Gullfoss & Geysir
Iceland's most visited tourist attractions are both in south central Iceland, a region renowned for its natural phenomena and historical sites. Gullfoss is a much photographed two-tiered waterfall, and when the sun is shining (which isn't often), you're likely to see a rainbow through the ample spray that forms. The site was once slated for sale to international bidders for hydroelectric development, but has since been purchased by the government and set aside as a national monument. Nearby is Haukadalur, once one of southern Iceland's great seats of learning.Just west of Gullfoss is Geysir, an area that contains the country's best examples of spouting hot springs. The outstanding attraction is the 'Great Geysir,' which first began erupting in the 14th century and ceased in the early 20th century after thousands of tourists tried to set it off by pouring in loads of rocks and dirt. When water levels inside the geysir were artificially lowered, it resumed activity. However, earthquakes in June 2000 now mean the geysir erupts to no specific timetable. Fortunately, the Great Geysir has a stand-in - the nearby Strokkur. This spring faithfully spouts and sprays up to 20m (65.5ft) every three minutes, but photographers will have to be quick as the eruptions last only a couple of seconds. Around the site are a number of other colourful hot springs, steaming vents, warm streams, psychedelic algae and mineral deposits.
Mývatn, in northeast Iceland, is considered one of the natural wonders of the world. Although most of the interesting sights are volcanic or geothermal topographical features, the reserve's centrepiece is a lovely blue lake teeming with birdlife. What's more, thanks to its location in the rain shadow of an enormous icecap, the reserve experiences some of the finest weather in Iceland. Travellers can relax and settle in, spend a week camping, or set out on excursions to the Kverkfjöll ice caves; Námaskaro; or the Hverfell crater.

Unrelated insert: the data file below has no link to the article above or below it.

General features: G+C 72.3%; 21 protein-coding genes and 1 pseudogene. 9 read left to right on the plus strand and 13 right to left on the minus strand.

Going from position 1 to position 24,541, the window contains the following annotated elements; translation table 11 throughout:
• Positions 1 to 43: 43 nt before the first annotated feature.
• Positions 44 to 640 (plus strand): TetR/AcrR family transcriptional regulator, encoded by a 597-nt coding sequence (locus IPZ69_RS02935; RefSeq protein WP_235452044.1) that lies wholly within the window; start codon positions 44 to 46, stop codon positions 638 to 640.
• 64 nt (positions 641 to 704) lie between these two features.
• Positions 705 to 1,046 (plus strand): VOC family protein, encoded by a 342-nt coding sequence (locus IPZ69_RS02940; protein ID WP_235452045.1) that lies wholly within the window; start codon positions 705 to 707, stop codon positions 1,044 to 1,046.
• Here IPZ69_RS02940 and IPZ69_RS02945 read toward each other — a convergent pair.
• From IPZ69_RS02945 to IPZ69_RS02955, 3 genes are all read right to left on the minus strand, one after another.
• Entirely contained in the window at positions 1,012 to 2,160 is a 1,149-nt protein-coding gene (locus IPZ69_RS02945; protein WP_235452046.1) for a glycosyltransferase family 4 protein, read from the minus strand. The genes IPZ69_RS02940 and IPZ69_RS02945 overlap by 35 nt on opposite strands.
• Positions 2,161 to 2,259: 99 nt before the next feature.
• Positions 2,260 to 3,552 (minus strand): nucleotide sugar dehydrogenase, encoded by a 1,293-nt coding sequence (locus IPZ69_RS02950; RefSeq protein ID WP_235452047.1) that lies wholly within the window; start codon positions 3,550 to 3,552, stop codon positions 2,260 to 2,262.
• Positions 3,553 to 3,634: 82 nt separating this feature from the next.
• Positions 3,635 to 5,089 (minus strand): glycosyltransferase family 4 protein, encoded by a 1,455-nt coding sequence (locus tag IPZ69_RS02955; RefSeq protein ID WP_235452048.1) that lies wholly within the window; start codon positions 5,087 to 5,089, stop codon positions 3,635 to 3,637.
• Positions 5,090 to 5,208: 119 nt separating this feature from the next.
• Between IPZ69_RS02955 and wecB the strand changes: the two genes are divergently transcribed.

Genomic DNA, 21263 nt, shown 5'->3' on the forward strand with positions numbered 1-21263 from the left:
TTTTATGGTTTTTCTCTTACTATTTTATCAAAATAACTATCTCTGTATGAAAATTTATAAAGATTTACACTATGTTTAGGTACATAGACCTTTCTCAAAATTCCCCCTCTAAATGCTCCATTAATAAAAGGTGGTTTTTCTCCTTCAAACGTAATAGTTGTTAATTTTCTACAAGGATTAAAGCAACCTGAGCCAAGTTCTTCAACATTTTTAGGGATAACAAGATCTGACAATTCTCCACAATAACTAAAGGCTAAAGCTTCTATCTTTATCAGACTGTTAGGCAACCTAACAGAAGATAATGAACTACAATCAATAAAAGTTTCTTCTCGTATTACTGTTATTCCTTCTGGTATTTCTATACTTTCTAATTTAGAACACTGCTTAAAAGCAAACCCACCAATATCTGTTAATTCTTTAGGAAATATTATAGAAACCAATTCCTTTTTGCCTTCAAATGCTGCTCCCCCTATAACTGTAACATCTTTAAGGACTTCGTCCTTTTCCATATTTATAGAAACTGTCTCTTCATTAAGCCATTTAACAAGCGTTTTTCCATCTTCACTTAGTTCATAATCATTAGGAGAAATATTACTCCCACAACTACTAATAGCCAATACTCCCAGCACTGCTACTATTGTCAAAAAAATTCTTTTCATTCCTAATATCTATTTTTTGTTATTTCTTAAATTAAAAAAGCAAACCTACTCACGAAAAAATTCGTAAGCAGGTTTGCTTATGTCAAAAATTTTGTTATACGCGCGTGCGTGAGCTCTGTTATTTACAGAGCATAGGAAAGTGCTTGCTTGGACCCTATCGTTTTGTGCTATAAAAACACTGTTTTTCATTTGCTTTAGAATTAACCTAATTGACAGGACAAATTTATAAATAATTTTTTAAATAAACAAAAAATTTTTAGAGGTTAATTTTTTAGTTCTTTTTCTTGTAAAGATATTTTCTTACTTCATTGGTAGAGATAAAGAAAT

Iceland's capital is unlike any other European city. Not only is Reykjavík ('Smoky Bay') the world's northernmost capital, it's also one of the newest, having established itself only in the late 19th century. Despite its name, it is now known as the 'smokeless city' thanks to its incessant winds and reliance on geothermal heat. Reykjavík boasts all the trappings of a modern European city as well as an interesting old town, white-washed wooden buildings, and rows of brightly painted concrete houses. Nearly everything of interest is within walking distance of the old settlement.The Old Town, the city's hub, is a rustic area of grassy parks, lakes, markets and museums. Anyone remotely interested in Norse and Icelandic culture should head for the National Museum, which houses exhibits of religious and folk relics, and tools dating from the period of Settlement. The most renowned is a church door, carved around 1200, which depicts a Norse battle scene, while residing in the basement are nautical and agricultural tools and models of early fishing boats and ingenious farm implements. Immediately behind the museum is the Árni Magnússon Institute, a must-see for Saga buffs. The building contains a famous collection of works, including the Landnámabók and Njáls Saga, which were returned from Denmark to independent Iceland.Modern Reykjavík sprawls eastward from the Old Town, and features several worthwhile attractions such as Hallgrímskirkja, an imposing church designed to resemble a mountain of lava. Although the word 'tacky' may spring to mind, it's easily the city's most memorable structure. Begun in the late 1940s and completed in 1974, the church is named after Iceland's best-known poet, Hallgrímur Pétursson. You can wander its stark, light-filled interior, then take a lift to the top of a 75m-high (246ft) tower which offers superb views of the city. On the lawn is a statue of Leif Eriksson, triumphantly identified as the 'Son of Iceland, Discoverer of Vinland' (believed to be Newfoundland or Labrador).Another place with an outwardly tacky appearance is the Volcano Show. Again, don't be put off by the design; this theatre offers invaluable insights into the volcanic spectre under (or over) which Icelanders live. Here you can see dramatic film of some of the country's greatest volcanic eruptions, including one award-winning film of the birth of Surtsey, which belched and spewed its way - Exorcist-like - out of the sea in 1963. Other sights include a pleasant botanic garden, a popular recreational park and a number of museums dedicated to the works of Iceland's leading artists.Budget accommodation, cheap eats and bargain shopping are found in or just east of the Old Town. For entertainment, there's cinema (films are screened in their original language with Icelandic subtitles), cultural performances (theatre, opera, symphony, and dance) and light shows (sagas, Settlement and Viking extravaganzas). Runtur is a bit of a Reykjavík institution, which involves trawling through the city's hip bars, live music venues and discos to make sure no-one's missing the best action.
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